Why Are So Many Art Collectors Hungry For Pictures of Cakes?

  When collectors are seeking to purchase high quality, original works on paper, we are delighted to find that they often locate Komarin Cakes. Issues of content meet formal concerns. Collectors of Komarin Cakes are drawn to both the subject, i.e. cakes, and the way that those cakes are painted. Form and Content are always on the tightrope. How something is painted is as important as what that something is. In recent months, several of my dealers were contacted by individuals who had specific and quite personal motivations to purchase Cake paintings. One circumstance dealt with the celebration of wedded bliss. Several weeks later, another individual contacted one of my gallerists seeking a Cake to honor the loss of a loved one. We were — needless to say — touched by both requests. I began to paint Cakes and Stacked Cakes in the mid ‘90s in New York when I was first invited to show with Jean Michel Basquiat and Philip Guston. The Cakes were unplanned, as is the case with all my work, and happily arrived in my studio without  an appointment one spring morning in 1995. The pictures of cakes are a marriage of sorts between the domestic and the architectural. My father was an architect who trained in Prague and my mother a writer from Vienna who baked many cakes when we were growing up. Her baking skills were less about technique and perfection of form  and more about love and a certain deliciousness that was itself largely unplanned. Cakes are most often celebratory throughout world cultures East and West. Birthday and weddings come to mind...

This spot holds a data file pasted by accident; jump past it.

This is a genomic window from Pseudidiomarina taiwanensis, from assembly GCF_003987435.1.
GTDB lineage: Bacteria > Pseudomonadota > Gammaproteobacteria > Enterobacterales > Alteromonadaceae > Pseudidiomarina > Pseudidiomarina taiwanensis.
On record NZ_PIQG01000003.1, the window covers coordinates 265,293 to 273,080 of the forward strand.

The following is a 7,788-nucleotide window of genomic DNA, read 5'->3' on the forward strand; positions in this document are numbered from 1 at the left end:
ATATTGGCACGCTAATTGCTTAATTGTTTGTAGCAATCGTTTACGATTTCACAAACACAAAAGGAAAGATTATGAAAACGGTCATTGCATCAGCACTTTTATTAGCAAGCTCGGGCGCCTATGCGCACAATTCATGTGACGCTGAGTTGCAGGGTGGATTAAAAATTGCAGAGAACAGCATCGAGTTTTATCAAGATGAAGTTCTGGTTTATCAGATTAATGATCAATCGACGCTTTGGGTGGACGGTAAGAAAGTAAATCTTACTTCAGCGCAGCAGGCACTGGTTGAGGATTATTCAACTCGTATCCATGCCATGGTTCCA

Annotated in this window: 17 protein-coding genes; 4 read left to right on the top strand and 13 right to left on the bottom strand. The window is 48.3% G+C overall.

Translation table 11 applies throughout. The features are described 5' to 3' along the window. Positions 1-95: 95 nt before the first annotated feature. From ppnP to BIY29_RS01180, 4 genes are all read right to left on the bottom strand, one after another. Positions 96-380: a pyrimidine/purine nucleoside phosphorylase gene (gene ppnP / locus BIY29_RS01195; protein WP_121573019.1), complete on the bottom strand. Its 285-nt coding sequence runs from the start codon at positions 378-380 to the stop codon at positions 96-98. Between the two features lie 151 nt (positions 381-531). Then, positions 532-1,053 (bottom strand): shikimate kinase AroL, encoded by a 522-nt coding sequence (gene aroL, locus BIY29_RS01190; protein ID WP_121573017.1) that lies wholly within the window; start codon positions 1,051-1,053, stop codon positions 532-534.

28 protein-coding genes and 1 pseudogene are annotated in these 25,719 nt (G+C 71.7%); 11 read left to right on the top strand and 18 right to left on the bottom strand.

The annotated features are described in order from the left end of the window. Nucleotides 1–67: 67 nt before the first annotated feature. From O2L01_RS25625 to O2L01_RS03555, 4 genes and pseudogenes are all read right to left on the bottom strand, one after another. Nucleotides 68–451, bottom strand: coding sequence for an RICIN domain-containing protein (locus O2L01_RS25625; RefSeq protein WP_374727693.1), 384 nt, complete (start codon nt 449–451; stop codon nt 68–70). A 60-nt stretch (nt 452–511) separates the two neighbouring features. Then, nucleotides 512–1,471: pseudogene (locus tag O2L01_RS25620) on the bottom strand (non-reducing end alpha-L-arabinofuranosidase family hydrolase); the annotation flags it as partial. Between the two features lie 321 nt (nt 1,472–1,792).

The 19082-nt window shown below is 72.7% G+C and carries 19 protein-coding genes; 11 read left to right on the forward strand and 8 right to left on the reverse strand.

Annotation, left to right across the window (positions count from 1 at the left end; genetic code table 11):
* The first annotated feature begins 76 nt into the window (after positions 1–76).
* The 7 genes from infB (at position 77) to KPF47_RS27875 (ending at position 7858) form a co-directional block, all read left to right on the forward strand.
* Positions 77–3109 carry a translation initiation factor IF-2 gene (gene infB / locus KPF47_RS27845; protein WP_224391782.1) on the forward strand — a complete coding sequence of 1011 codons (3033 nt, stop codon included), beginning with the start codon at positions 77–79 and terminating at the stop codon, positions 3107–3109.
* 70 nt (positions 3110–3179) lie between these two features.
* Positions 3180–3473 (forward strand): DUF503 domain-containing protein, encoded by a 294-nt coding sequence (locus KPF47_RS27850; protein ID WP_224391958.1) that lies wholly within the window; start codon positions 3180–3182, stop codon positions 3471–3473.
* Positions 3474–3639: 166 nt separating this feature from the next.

Painting and Drawing in Contemporary Abstraction

The issue of when one draws or paints in contemporary abstraction is not a fixed matter. In the Renaissance and pre-Renaissance, an artist would typically do a series of drawings and studies to prepare for a larger, more finished painting. Drawing was preparatory and rarely valued in and of itself as a finished and complete work. A painting would begin with a drawing. Then, various thin layers of paint and glazes would be applied as gradually the drawing would disappear beneath the painted surface. Drawing created the armature and was not meant to be seen. In Contemporary Abstraction, these matters changed considerably. Picasso opened the door to a very alive interaction between drawing and painting. Painting and drawing moved back and forth and there was a free exchange of energy between both. Picasso would draw with charcoal and pencil or crayon, for example, but he would also draw with the brush. For me, there is very lively and desirable interaction between drawing and painting. I begin a painting by making a series of random marks in the white canvas.  These marks are sometimes made with my eyes closed, and at other times, something I might see out the window of my studio or some series of forms I have drawn before inspire me. At other times, I  will begin a painting by scribbling a series of words across the canvas, perhaps upside down and sideways all at the same time. When a painting is started and the paint is sloshed and brushed and dripped and scraped across the surface of the canvas, some of the drawing will be visible,...